Having passed Hulkenberg, Ricciardo set his sights on Perez, but could not quite find a way past to give Force India its first podium finish since the 2009 Belgian Grand Prix. However, it did mark Ricciardo’s first points as a Red Bull driver and his best result in Formula 1. Hulkenberg managed to hang onto fifth place ahead of Vettel and Massa, whilst Bottas led home the Ferraris of Fernando Alonso and Kimi Raikkonen who rounded out the points.

In one of the finest races we have seen in recent years, it certainly went a long way to silencing those who claimed that there were problems with Formula 1 at many summit meetings in Bahrain today.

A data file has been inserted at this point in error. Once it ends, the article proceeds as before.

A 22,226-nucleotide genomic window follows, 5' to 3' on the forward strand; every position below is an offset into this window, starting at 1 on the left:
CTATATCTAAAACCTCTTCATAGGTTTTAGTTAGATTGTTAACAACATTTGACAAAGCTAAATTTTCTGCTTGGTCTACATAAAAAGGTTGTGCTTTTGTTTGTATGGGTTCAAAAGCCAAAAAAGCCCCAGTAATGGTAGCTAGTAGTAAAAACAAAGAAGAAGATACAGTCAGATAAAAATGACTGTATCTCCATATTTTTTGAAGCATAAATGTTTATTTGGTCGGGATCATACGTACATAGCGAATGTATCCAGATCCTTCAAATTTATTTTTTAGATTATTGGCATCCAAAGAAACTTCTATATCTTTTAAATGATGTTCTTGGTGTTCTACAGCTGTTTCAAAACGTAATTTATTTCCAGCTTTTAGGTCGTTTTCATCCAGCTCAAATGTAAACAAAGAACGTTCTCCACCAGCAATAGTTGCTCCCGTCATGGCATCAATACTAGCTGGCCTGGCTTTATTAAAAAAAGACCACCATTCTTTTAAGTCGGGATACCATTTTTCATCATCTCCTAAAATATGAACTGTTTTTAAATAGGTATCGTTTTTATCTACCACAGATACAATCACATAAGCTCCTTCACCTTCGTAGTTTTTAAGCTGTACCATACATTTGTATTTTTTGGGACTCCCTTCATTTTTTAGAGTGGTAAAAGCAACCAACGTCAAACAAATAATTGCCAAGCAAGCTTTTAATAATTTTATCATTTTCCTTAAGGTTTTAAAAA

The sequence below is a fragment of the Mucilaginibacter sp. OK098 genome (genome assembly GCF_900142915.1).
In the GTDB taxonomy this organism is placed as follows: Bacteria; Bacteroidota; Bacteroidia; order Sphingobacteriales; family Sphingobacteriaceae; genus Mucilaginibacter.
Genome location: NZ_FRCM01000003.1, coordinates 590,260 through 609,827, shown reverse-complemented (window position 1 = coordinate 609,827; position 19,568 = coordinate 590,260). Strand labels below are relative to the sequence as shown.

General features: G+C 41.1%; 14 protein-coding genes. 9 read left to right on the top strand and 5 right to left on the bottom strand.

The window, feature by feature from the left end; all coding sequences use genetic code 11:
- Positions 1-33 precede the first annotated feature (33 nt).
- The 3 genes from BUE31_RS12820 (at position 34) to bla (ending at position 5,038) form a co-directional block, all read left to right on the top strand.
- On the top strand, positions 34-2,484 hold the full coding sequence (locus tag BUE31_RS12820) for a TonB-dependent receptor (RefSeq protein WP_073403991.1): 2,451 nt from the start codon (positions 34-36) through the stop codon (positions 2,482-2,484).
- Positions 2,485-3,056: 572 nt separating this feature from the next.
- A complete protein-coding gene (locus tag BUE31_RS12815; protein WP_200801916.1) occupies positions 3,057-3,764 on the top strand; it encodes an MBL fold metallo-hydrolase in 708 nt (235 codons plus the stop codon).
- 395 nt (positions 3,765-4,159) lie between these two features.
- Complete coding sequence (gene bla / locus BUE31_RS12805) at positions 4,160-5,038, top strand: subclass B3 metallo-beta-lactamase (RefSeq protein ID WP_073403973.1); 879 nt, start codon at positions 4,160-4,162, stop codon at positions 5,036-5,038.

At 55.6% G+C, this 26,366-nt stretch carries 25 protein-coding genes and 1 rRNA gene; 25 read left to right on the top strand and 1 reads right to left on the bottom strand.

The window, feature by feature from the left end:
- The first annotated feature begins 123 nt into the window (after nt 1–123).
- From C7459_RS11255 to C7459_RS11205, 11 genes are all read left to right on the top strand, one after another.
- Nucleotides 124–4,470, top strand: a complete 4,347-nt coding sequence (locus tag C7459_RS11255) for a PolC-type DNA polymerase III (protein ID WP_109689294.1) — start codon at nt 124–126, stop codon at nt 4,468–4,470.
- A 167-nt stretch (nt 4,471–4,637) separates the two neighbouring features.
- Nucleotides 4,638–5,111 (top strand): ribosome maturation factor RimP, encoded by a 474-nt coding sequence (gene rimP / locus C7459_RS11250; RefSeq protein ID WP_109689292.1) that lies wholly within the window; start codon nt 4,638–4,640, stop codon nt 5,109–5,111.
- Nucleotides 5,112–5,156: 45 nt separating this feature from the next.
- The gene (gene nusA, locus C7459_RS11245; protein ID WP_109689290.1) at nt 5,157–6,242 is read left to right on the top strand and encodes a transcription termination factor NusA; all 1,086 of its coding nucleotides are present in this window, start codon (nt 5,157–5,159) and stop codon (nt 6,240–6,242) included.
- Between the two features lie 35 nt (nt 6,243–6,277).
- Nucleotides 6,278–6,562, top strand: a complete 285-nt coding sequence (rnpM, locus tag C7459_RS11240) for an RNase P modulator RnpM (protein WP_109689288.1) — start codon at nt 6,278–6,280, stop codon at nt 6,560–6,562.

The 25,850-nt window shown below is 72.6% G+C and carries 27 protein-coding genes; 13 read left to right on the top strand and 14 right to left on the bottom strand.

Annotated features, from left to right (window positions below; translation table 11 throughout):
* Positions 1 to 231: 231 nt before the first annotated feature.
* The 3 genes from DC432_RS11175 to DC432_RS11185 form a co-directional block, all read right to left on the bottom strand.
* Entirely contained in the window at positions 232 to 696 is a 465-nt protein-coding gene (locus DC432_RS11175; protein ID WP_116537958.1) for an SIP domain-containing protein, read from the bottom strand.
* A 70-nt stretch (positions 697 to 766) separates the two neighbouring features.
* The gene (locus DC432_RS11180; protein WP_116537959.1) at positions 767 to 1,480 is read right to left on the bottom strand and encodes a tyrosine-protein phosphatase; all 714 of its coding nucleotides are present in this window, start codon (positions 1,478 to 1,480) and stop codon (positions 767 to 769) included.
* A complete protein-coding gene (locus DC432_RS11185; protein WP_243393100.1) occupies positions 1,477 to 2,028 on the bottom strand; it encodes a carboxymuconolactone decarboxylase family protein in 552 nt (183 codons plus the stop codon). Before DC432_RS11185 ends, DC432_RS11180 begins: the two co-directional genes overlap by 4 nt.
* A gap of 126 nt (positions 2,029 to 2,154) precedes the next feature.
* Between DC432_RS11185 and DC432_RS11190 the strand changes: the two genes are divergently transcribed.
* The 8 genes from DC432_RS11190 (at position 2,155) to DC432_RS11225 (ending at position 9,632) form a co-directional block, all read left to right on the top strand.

Following the race, Rosberg and Hamilton shared an embrace after a tough but fair battle. Once again, it was glory for Mercedes in Bahrain, but the team will have been on tenterhooks for the entire race as the drivers went toe-to-toe.

Ed Jones continues steady run with seventh at Road America

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Dale Coyne Racing’s Ed Jones has made waves in the 2017 Verizon IndyCar Series season with a string of solid performances that belie his rookie status.

And Sunday’s Kohler Grand Prix at Road America was no different.

The 22-year-old battled an oversteering car most of the weekend at Road America, and had to navigate a little carnage late in the race as Alexander Rossi and Ryan Hunter-Reay both fell through the field with front wing problems.

However, Jones weathered all storms to finish an impressive seventh, his fifth finish inside the top 10 this year, and his best finish since his third place at the 101st Indianapolis 500 presented by PennGrade MotorOil.